I’d like to tell you about my new book, The Honored Dead.

It’s about a murder in the Arab world.  It’s about the Arab detectives who cracked the case.  It’s about why the murder happened, and why the police tried to cover it up.  And it’s about the culture and politics of North Africa and the Middle East that formed the backdrop to the killing.

But at the heart of the book is the story of a man who lost his best friend and couldn’t go on with his life until he learned the reasons why.

I met him a few years ago when I was embedded, as a journalist, with a police precinct in an underclass section of Casablanca, the largest city in Morocco.  I was there to get a street-level glimpse of an Arab security service and its strained relationship with the people it controls.  Though the language and customs were different, in many ways what I found was much like life in the American inner city: poor families struggling to survive, young people trapped in a cycle of stark choices, and the global scourge of drugs and crime.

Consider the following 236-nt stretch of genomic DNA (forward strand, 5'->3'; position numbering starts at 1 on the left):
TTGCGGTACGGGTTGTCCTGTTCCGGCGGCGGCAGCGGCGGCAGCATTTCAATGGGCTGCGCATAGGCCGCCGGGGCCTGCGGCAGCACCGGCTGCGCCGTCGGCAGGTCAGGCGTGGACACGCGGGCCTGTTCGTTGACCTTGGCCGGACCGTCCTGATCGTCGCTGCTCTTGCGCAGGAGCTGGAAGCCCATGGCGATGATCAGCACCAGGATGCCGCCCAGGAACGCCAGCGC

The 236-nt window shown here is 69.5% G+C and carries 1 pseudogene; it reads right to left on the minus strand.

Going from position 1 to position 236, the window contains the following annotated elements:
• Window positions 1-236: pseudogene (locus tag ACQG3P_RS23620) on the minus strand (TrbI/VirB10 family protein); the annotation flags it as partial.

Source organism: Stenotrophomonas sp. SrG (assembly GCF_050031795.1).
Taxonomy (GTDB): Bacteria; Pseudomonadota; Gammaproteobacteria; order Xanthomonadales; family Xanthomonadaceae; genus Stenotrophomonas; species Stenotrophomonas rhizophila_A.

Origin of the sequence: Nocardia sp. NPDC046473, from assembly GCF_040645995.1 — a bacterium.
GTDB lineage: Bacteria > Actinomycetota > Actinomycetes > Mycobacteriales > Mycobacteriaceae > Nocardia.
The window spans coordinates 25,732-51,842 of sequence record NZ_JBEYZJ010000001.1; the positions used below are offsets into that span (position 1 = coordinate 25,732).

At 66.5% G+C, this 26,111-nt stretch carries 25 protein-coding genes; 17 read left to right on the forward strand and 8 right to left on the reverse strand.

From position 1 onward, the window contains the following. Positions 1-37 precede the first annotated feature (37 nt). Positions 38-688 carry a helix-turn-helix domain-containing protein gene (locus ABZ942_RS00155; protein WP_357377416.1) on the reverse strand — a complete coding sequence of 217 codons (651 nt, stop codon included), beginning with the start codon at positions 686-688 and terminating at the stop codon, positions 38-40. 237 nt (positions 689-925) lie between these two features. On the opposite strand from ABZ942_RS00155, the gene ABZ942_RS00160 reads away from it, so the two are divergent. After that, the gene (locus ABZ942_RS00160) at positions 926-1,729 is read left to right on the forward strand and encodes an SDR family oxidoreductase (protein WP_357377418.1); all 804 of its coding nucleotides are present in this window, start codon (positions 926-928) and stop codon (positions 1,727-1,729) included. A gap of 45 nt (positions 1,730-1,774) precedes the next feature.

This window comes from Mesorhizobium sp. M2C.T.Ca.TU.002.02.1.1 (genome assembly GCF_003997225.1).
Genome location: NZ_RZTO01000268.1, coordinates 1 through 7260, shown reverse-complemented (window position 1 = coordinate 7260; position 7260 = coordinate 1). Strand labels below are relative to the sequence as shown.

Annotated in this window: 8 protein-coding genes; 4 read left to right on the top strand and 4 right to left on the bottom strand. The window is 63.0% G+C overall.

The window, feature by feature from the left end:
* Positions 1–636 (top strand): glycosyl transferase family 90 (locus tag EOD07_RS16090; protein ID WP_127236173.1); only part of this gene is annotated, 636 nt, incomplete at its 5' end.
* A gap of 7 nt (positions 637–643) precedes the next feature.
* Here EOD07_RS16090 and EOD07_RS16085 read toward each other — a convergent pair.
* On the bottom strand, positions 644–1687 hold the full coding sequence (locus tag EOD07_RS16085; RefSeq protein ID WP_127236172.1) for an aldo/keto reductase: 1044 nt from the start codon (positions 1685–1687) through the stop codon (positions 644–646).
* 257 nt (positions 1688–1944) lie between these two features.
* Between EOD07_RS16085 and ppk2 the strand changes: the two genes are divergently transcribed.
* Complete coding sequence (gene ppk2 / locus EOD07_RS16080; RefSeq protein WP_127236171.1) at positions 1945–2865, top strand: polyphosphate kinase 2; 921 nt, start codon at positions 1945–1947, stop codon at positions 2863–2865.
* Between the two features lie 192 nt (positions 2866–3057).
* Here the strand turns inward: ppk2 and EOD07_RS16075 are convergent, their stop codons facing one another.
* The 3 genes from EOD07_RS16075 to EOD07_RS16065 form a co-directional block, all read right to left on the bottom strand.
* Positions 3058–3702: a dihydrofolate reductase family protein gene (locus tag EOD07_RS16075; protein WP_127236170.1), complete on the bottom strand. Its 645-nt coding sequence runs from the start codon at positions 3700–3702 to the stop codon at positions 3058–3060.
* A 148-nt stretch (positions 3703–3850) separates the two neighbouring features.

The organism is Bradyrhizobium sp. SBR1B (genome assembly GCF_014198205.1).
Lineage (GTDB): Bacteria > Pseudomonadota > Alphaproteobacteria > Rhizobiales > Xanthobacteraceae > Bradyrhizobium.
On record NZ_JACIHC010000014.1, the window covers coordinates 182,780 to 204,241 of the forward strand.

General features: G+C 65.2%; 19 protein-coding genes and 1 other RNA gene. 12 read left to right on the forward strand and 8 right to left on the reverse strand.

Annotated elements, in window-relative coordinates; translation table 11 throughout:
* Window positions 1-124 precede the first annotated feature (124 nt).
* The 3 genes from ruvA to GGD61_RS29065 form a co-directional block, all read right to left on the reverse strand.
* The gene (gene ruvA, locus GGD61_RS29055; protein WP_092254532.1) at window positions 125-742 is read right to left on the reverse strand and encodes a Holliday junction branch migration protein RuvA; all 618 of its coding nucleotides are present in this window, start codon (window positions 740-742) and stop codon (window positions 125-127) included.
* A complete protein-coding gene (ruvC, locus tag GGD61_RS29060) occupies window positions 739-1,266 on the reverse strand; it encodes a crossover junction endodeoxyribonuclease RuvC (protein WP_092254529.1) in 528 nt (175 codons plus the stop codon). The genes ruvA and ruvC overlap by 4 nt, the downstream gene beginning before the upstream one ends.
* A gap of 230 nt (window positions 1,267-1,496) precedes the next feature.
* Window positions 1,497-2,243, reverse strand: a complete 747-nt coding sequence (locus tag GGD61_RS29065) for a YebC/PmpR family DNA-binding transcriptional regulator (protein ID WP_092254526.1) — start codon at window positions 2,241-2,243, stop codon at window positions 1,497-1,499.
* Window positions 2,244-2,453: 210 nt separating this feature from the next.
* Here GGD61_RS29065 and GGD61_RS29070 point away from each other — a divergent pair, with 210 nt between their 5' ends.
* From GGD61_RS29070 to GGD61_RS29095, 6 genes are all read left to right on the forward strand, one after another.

The remarkable man I met there is Muhammad Bari – unemployed, 57 or so, with a wife, eight kids, and some cats.  Every morning after prayers in the local mosque, he used to meet up with his best friend, a homeless man named Ibrahim Dey.  They would pass the time together in a rundown coffeehouse, watching Al-Jazeera and talking about anything and everything.  One night, Ibrahim Dey was killed – beaten to death with a stick, in the warehouse where he had been sleeping for the past five years.

The cops told Bari it was a common homicide, a robbery gone wrong.  They told me the same thing.  But Bari didn’t believe it.  He said he was sure there must be a dark conspiracy behind the crime, involving terrorists, drug cartels, or both.  I wasn’t sure what to make of his theory at first, but something about Muhammad Bari and his sadness touched me deeply, whether what he believed made sense or not.  Maybe I was moved because I had once lost my best friend too.  Maybe I was ready to entertain the idea of a conspiracy because, back when I worked on counterterrorism cases for the FBI, I learned some dark secrets myself.